Street Smarts

May 14, 2015

In Southern California, the car is king, and traffic is queen. In this final round, every answer is a common phrase or proper name that contain a type of roadway.

Heard in A Mad Men Endgame

Copyright 2015 NPR. To see more, visit http://www.npr.org/.

Transcript

When Matthew Weiner was working as a writer on the HBO series The Sopranos, a crewman walked up to him and said, "I heard you were the son of a doctor from Hancock Park. What are you doing here?" Weiner responded, "Well, I have what they call 'an imagination.' "

More than 15 years later, that imagination landed Weiner a hit series on AMC. To date, Mad Men has earned him seven Emmy Awards, three Golden Globes, a Peabody and more.

You Call That An Ending?

May 14, 2015

In honor of the final episode of Mad Men, we consider some TV series that ended in very bizarre ways. For instance, which family matriarch sits with her typewriter in the basement, as a voiceover tells us that she never won the lottery?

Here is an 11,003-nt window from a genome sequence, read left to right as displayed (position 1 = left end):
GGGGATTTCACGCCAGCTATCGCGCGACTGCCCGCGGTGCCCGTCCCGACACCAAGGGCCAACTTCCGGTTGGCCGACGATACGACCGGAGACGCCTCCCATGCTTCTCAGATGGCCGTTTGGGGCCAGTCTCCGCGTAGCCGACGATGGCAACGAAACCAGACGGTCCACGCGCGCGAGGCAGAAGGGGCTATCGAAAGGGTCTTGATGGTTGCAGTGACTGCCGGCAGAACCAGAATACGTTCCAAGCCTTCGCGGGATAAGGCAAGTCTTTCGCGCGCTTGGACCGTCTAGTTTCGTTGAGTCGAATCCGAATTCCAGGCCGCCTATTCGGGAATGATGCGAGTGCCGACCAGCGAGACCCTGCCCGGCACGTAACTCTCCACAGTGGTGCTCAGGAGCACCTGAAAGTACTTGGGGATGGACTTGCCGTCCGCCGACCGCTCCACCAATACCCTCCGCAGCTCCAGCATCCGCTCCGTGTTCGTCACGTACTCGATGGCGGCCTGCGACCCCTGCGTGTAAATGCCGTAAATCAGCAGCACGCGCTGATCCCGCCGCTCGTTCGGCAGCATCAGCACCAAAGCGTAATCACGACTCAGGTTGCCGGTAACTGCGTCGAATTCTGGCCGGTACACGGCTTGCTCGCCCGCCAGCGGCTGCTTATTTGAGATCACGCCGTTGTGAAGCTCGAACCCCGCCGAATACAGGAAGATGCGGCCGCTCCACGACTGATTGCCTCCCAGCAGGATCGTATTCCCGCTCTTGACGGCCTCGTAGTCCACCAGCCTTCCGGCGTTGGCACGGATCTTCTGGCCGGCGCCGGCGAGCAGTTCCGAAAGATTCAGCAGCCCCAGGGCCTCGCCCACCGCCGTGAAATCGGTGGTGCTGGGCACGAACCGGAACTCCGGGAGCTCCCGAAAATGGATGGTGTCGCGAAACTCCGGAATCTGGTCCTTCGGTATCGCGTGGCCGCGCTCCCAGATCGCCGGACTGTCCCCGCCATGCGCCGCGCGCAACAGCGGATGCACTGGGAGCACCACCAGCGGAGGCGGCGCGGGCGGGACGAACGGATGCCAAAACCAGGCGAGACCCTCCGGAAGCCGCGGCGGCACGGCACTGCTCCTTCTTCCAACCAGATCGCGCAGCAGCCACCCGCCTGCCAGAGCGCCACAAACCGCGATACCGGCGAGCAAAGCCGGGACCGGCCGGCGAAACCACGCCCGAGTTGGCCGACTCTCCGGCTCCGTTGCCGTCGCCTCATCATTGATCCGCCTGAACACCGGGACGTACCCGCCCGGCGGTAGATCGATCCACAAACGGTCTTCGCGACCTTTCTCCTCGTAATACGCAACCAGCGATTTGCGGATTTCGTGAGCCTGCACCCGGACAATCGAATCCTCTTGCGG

Answer:

Like A Confused Boss

May 14, 2015

In this game, we give a sentence with an overly literal misuse of a common business cliché, and you give us the cliché. For example, "I really need you to force the flat rectangular paper container to move forward!" is "push the envelope."

Heard in A Mad Men Endgame

Come Sail Away

May 14, 2015

Inspired by the waters off the coast of Santa Barbara, we rewrote the lyrics to the song "Sloop John B" so that the verses describe real or fictional sailing vessels.

Heard in A Mad Men Endgame

Copyright 2015 NPR. To see more, visit http://www.npr.org/.